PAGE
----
Sunday, June 15, 2008

Listening Tips for Leaders


I did a coaching workshop with a team of managers a couple weeks ago, and while discussing the importance of listening in order to build trust, I realized many of them honestly didn’t know how to listen. The idea of closing the door, putting down their crackberries, and making eye contact seemed to be new revelations to them.

Have we forgotten, or never learned how to listen? To me, it’s a foundational leadership skill – most other leadership competencies are connected to the ability to listen.

So, here’s a refresher, from the website Listen More:

Make yourself available
- set aside specific hours to be available to your employees
- maintain a more relaxed open-door policy
- close your email and instant messaging windows, switch your cell phone to silent, send your phone calls to voice mail and close the door, if necessary
- consider reserving a conference room for serious discussions

Give your complete attention
- stop what you're doing and focus completely on the employee. maintain eye contact and acknowledge key points
- postpone a conversation if you have a deadline or scheduling conflict


Write down key points
- jot down or make a mental note of key words, ideas and questions to ask later to minimize interruptions while someone is speaking
- note key points so you can have a point of reference later (if follow-up is needed)

Understand the message
- rephrase what you've heard to be sure you understand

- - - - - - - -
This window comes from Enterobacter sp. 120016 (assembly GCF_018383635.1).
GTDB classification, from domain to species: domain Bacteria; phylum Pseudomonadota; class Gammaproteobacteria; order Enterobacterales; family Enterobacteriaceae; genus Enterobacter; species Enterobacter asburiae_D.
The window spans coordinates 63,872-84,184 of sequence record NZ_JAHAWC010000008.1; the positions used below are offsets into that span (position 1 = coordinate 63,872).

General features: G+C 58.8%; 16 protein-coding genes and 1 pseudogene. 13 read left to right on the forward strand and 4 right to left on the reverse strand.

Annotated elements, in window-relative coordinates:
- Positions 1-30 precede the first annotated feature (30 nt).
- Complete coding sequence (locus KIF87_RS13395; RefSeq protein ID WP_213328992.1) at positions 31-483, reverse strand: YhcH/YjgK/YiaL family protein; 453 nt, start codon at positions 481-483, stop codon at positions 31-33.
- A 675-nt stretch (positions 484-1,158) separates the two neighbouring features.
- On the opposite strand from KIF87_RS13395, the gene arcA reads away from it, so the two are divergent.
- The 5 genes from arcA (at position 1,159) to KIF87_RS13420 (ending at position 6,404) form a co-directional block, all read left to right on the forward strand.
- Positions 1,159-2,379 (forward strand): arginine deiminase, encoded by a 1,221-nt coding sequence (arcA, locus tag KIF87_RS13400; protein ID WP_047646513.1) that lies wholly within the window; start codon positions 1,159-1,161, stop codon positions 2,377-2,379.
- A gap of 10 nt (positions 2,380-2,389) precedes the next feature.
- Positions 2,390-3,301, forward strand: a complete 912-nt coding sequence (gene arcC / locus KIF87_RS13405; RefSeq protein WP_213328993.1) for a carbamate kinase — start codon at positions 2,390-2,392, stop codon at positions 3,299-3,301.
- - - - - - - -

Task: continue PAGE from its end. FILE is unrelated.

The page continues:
- ask open-ended questions that encourage detailed answers. and wait a few seconds after the answer to encourage the speaker to say more
- double-check important facts and confirm appropriate follow through
- listen with an open and unbiased attitude, and refrain from going on the defensive. make sure you thoroughly understand the situation before taking a position

3 comments:

Mary Jo Asmus said...

Hello Dan,

Thanks for your great blog; I subscribe and read every post.

I agree with your comment about listening. I'm an executive and leadership coach, and this is usually the first place we start in increasing effectiveness for the leader. You can see my own column from West Michigan Business Review posted on my Intentional Leadership blog at http://aspiretolead.blogspot.com/search?q=shut+up

Dan McCarthy said...

Mary Jo -
Thanks for being a regular reader. I read you post and blog - good work! I'm now a subscriber to yours too.

Claude Rinfret, CRIA said...

What about the blackberry disease! during meeting, lunch hour. It becomes epidemic and shortcut the communication process.